Lesson 3: The Ballot and Questions 
This lesson focuses on a voter’s need to be fully informed prior to casting a vote on Election Day and how to acquire the necessary information. In this lesson, the ballot for the upcoming election is reviewed with information on the offices and questions to be voted upon. Students learn the qualifications, term of office, and the responsibilities for each contested office on the ballot. The definitions for an initiative, referendum, and amendment are learned and applied to ballot questions. Students learn what a yes, no, or abstain vote means on each ballot question. By completing the handouts for school referendums, students are given the opportunity to think critically and to learn firsthand why voters need to be fully informed about ballot questions.
Suggested Grade Level
High school (Grades 10–12) Estimated Time to Complete
One to two days Lesson Objectives After completing this lesson, students will be able to
Vocabulary
Materials Needed Prelesson assignment
Teacher Resources
Student Handouts
Before the Lesson
Lesson Procedure 1. Understanding Classifications of Ballot Questions
Refer to Teacher Resource 1: Quick Vocabulary to define direct democracy and popular sovereignty for the students. Inform the students that there are different classifications for the ballot questions. Define the following terms for the students: amendment, initiative, and referendum.
Tell students that initiatives are an example of direct democracy. Amendments, initiatives, and referendums are good examples of popular sovereignty.
2. Critical Thinking Exercise: How Would You Vote? How Did You Vote?
The purpose of this exercise is to show students that they must take the time to become informed voters and to properly make decisions on ballot questions. Students are asked to quickly vote on several referendums on a school ballot. The information on the referendums is intentionally limited; however, ellipses indicate that more information is available.
Explain that the school is asking students to take a quick vote on several referendums under administrative consideration. Distribute Student Handout 11 and instruct students to read through and circle their choice (yes, no, or abstain) in two minutes so that results can be sent to administration as soon as possible. Explain what abstain means; refer to Teacher Resource 1. Immediately ask students to show how they voted by raising their hands. Keep a tally on the board. Ask a student at the back of the room to quietly keep a separate running tally. When all votes are cast and tallied, ask students the following questions:
Compare your board tally with that of the student at the back of the room.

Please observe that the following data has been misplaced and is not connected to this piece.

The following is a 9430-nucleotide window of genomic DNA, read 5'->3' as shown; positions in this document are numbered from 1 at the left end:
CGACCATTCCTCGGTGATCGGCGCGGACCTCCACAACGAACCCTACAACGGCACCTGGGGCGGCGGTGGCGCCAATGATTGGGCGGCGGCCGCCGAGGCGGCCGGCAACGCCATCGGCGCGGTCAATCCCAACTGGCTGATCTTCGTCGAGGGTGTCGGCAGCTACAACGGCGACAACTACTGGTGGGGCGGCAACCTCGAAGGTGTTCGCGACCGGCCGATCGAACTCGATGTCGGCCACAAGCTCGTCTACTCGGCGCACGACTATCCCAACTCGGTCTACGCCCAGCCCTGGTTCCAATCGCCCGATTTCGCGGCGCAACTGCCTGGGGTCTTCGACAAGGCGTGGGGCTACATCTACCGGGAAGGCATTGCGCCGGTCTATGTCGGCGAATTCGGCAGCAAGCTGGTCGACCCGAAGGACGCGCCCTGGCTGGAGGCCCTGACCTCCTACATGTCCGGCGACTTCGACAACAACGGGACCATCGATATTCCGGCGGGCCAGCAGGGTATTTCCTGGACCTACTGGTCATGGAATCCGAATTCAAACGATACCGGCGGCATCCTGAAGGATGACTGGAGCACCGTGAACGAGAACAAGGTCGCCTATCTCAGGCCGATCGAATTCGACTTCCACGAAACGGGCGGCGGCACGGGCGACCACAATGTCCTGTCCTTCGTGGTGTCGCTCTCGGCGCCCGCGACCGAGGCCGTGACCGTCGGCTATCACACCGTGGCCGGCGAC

Distribute Student Handout 12 and ask the class to read it. After the students have read the handout, ask them the following questions:
3. What Information is Needed to Cast an Informed Vote?
The activity students just completed should lead students to the idea that knowledge is a key to voting, and that they need to be informed voters if they want to make a positive impact. Students work in groups on specific ballot offices up for election and ballot questions that voters are asked to decide.
Ask students to take out their homework assignment—Student Handout 5—and the list of questions they had on the ballot. Remind students that the Quick Reference Guide or Voter Information Guide is a good source of information that can be used in their group work. Distribute a ballot (Student Handout 13) to each student and inform students that several major party candidates had to win a primary in the spring to be placed on the ballot as their party’s candidate for office. Ask students
4. Gathering Ballot Information
Depending on what is on your ballot, have students work in four to five groups to gather ballot information about the candidates and questions. Distribute the student handouts according to the group’s assignment. Have students work in four or five groups and assign the following:
If the ballot has local, state, and federal offices, you might want to assign one level of government to each group.
Tell students that they have 20 minutes to gather the information for their assigned questions. 5. Sharing Information, Becoming Informed Ask each group to share the information they have gathered on their public office or prospective legislation. While each group is presenting, the rest of the class should be taking notes. When all the groups have presented, try to answer any final questions the students might have.
6. Concluding the Lesson: Preparing for the Simulated Election
As a culminating activity, Lesson 4 offers steps for an inclass simulated election and Lesson 5 offers details for an allschool simulated election. Determine the option that you will schedule. Below are preparation guidelines for Lesson 4. If you choose to conduct an allschool simulated election, proceed to Lesson 5 for preparation guidelines. 7. Preparing for Lesson 4
Students should review the ballot information that they have gathered and make a decision about how they want to vote on each office and ballot issue for the next Citizens, Not Spectators class.